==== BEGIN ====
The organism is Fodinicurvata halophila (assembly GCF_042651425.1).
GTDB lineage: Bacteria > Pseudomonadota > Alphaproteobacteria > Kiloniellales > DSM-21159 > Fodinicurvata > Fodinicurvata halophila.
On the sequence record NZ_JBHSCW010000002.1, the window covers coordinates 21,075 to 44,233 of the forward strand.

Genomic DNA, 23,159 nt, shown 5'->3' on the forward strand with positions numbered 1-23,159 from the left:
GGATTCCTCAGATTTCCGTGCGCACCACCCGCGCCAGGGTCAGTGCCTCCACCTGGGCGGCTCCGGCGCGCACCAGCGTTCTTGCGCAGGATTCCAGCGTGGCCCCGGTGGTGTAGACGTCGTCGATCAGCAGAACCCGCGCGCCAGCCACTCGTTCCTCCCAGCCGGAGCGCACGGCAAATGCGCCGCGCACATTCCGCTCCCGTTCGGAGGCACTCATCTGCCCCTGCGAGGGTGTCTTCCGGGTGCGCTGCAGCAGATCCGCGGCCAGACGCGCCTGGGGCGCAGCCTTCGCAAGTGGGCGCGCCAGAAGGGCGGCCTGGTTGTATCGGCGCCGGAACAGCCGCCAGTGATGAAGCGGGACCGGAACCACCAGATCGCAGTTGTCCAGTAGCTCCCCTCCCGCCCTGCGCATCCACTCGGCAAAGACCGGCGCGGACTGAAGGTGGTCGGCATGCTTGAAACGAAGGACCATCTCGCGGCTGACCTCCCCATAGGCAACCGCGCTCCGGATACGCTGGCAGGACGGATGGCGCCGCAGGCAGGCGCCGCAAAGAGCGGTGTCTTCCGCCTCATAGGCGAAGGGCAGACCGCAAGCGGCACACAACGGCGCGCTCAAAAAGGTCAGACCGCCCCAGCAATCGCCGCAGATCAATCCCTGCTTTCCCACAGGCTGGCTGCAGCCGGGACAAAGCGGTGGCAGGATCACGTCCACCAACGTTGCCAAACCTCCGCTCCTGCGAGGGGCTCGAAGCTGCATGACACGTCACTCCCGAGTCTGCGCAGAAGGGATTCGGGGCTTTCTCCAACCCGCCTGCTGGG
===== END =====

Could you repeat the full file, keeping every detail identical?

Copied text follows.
The organism is Fodinicurvata halophila (assembly GCF_042651425.1).
GTDB lineage: Bacteria > Pseudomonadota > Alphaproteobacteria > Kiloniellales > DSM-21159 > Fodinicurvata > Fodinicurvata halophila.
On the sequence record NZ_JBHSCW010000002.1, the window covers coordinates 21,075 to 44,233 of the forward strand.

Genomic DNA, 23,159 nt, shown 5'->3' on the forward strand with positions numbered 1-23,159 from the left:
GGATTCCTCAGATTTCCGTGCGCACCACCCGCGCCAGGGTCAGTGCCTCCACCTGGGCGGCTCCGGCGCGCACCAGCGTTCTTGCGCAGGATTCCAGCGTGGCCCCGGTGGTGTAGACGTCGTCGATCAGCAGAACCCGCGCGCCAGCCACTCGTTCCTCCCAGCCGGAGCGCACGGCAAATGCGCCGCGCACATTCCGCTCCCGTTCGGAGGCACTCATCTGCCCCTGCGAGGGTGTCTTCCGGGTGCGCTGCAGCAGATCCGCGGCCAGACGCGCCTGGGGCGCAGCCTTCGCAAGTGGGCGCGCCAGAAGGGCGGCCTGGTTGTATCGGCGCCGGAACAGCCGCCAGTGATGAAGCGGGACCGGAACCACCAGATCGCAGTTGTCCAGTAGCTCCCCTCCCGCCCTGCGCATCCACTCGGCAAAGACCGGCGCGGACTGAAGGTGGTCGGCATGCTTGAAACGAAGGACCATCTCGCGGCTGACCTCCCCATAGGCAACCGCGCTCCGGATACGCTGGCAGGACGGATGGCGCCGCAGGCAGGCGCCGCAAAGAGCGGTGTCTTCCGCCTCATAGGCGAAGGGCAGACCGCAAGCGGCACACAACGGCGCGCTCAAAAAGGTCAGACCGCCCCAGCAATCGCCGCAGATCAATCCCTGCTTTCCCACAGGCTGGCTGCAGCCGGGACAAAGCGGTGGCAGGATCACGTCCACCAACGTTGCCAAACCTCCGCTCCTGCGAGGGGCTCGAAGCTGCATGACACGTCACTCCCGAGTCTGCGCAGAAGGGATTCGGGGCTTTCTCCAACCCGCCTGCTGGG